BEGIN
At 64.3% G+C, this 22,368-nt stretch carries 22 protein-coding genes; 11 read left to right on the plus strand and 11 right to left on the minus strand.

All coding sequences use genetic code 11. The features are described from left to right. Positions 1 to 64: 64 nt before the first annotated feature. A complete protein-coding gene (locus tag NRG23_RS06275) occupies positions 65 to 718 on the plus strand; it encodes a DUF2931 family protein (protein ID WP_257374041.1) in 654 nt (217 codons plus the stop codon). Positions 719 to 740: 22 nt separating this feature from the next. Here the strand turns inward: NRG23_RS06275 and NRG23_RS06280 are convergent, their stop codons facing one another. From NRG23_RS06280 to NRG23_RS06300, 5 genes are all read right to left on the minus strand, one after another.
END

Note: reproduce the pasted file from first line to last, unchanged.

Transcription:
At 64.3% G+C, this 22,368-nt stretch carries 22 protein-coding genes; 11 read left to right on the plus strand and 11 right to left on the minus strand.

All coding sequences use genetic code 11. The features are described from left to right. Positions 1 to 64: 64 nt before the first annotated feature. A complete protein-coding gene (locus tag NRG23_RS06275) occupies positions 65 to 718 on the plus strand; it encodes a DUF2931 family protein (protein ID WP_257374041.1) in 654 nt (217 codons plus the stop codon). Positions 719 to 740: 22 nt separating this feature from the next. Here the strand turns inward: NRG23_RS06275 and NRG23_RS06280 are convergent, their stop codons facing one another. From NRG23_RS06280 to NRG23_RS06300, 5 genes are all read right to left on the minus strand, one after another.